In October, South Africa commemorates National Marine Month,
which creates awareness about the country’s marine and coastal environments and the benefi ts of the oceans.
South Africa’s oceans hold vital importance for our country’s economy and food security. Protecting the health of our marine life is therefore a top priority.
Government has been on a renewed drive to conserve our oceans, with the establishment of new Marine Protected Areas (MPAs).
In May 2019, government offi cially gazetted the establishment of 20 new MPAs around our 2 850 km coastline.
This brought the total number of MPAs in South Africa to 41, increasing the percentage of our protected marine ecosystems from 0.4 percent to 5.4 percent.
In an era of overfi shing and climate change, the resources of the world’s oceans are under increasing pressure.
MPAs are crucial for alleviating this pressure and ensuring the sustainability of our marine environments.
These areas have strict rules in place to restrict fi shing and other human impacts, creating safe spaces for fi sh and other marine life to breed and flourish.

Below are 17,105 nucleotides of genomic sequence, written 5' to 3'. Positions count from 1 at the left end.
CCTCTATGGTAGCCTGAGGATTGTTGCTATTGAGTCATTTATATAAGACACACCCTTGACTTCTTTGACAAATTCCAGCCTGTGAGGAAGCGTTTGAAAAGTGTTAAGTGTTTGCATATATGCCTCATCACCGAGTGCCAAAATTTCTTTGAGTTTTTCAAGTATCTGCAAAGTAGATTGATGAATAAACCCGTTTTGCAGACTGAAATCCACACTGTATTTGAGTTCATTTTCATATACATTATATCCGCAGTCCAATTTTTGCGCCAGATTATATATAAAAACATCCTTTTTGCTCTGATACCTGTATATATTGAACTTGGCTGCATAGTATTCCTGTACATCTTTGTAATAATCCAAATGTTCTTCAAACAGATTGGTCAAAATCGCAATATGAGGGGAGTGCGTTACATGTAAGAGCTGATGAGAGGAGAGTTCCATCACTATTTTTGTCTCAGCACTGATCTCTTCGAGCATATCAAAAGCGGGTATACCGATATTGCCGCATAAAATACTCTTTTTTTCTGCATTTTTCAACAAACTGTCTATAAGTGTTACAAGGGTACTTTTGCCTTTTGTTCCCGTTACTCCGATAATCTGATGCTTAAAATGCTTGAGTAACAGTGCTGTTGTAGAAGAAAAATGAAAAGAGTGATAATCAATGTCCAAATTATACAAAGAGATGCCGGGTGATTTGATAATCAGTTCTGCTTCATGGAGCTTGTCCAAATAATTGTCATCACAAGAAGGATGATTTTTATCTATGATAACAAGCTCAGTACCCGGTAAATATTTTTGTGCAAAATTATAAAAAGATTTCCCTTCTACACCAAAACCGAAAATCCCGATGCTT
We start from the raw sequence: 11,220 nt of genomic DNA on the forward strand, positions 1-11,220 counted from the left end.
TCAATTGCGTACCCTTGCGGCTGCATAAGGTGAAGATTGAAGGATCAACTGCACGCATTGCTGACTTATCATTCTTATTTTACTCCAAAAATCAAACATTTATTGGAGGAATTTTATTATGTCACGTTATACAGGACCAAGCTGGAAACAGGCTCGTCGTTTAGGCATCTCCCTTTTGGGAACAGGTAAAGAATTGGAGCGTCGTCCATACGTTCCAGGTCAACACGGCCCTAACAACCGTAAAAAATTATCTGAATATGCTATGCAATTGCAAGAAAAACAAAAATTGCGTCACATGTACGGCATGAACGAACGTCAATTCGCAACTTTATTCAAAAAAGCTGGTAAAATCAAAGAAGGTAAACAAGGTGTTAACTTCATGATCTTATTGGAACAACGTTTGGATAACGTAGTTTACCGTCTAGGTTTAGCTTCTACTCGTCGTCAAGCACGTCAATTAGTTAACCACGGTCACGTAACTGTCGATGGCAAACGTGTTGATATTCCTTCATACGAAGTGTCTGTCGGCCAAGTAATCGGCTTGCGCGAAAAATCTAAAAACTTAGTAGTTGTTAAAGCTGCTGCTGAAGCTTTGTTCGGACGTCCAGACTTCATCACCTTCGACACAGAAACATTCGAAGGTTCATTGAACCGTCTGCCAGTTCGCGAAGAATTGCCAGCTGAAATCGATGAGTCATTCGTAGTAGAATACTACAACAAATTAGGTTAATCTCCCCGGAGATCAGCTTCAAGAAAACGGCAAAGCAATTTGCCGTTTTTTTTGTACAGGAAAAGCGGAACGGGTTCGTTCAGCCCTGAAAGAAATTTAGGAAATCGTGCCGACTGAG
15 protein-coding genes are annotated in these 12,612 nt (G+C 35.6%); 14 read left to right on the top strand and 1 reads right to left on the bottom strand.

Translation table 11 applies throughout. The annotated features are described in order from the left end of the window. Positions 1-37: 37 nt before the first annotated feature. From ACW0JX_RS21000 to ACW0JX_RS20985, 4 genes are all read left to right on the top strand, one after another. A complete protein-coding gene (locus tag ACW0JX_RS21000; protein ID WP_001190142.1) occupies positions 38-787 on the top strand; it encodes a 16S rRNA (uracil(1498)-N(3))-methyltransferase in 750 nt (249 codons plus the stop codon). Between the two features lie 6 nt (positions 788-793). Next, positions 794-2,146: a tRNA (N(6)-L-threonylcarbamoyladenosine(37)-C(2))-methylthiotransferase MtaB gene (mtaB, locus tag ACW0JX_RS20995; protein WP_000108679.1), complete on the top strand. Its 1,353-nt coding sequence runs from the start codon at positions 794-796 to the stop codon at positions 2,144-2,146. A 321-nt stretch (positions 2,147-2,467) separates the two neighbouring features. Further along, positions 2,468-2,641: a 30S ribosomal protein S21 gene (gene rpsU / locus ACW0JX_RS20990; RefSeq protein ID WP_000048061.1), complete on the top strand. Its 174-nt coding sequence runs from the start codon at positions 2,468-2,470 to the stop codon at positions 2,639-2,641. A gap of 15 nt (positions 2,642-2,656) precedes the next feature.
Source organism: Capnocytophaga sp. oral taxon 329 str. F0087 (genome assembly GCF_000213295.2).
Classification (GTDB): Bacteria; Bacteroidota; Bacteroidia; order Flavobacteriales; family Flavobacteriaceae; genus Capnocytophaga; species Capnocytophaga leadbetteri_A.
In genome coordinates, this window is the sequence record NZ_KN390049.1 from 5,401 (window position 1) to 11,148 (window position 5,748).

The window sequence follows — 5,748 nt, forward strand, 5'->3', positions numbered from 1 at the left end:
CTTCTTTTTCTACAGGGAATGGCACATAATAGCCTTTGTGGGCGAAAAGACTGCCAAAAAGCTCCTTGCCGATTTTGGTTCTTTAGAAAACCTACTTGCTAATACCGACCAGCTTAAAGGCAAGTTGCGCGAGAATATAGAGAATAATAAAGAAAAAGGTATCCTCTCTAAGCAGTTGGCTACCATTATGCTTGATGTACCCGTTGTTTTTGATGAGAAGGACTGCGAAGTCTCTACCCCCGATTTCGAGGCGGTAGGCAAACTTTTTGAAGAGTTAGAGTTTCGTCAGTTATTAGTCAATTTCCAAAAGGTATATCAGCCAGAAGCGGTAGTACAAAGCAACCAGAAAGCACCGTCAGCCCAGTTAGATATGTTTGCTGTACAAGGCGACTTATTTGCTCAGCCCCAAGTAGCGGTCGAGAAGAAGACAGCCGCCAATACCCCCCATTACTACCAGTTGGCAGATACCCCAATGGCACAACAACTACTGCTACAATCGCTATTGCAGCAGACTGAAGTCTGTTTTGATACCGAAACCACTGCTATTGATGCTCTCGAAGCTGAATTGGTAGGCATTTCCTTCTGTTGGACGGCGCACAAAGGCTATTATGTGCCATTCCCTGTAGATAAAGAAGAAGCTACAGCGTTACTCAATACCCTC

Work on approving 20 new MPAs dates back to 2014, when, under government’s Operation Phakisa: Protecting our precious
Oceans Economy programme, a plan was endorsed to establish a viable network of MPAs. After years of consultation with various communities
Protecting our precious and conservation authorities, the MPA network was gazetted in May, and offi cially came into effect on 1 August 2019.
“South Africa’s ocean space, which is one of the most varied in the world, is highly productive,
with rich biodiversity providing for living and non-living resources that contribute signifi cantly to the country’s economy
and to job creation,” said then Environmental Affairs Minister Nomvula Mokonyane at the time of gazetting.
The benefi ts of MPAs Dr Kerry Sink has been involved in marine protection since 2005,
and currently works as the Marine Programme Manager for the South African National Biodiversity
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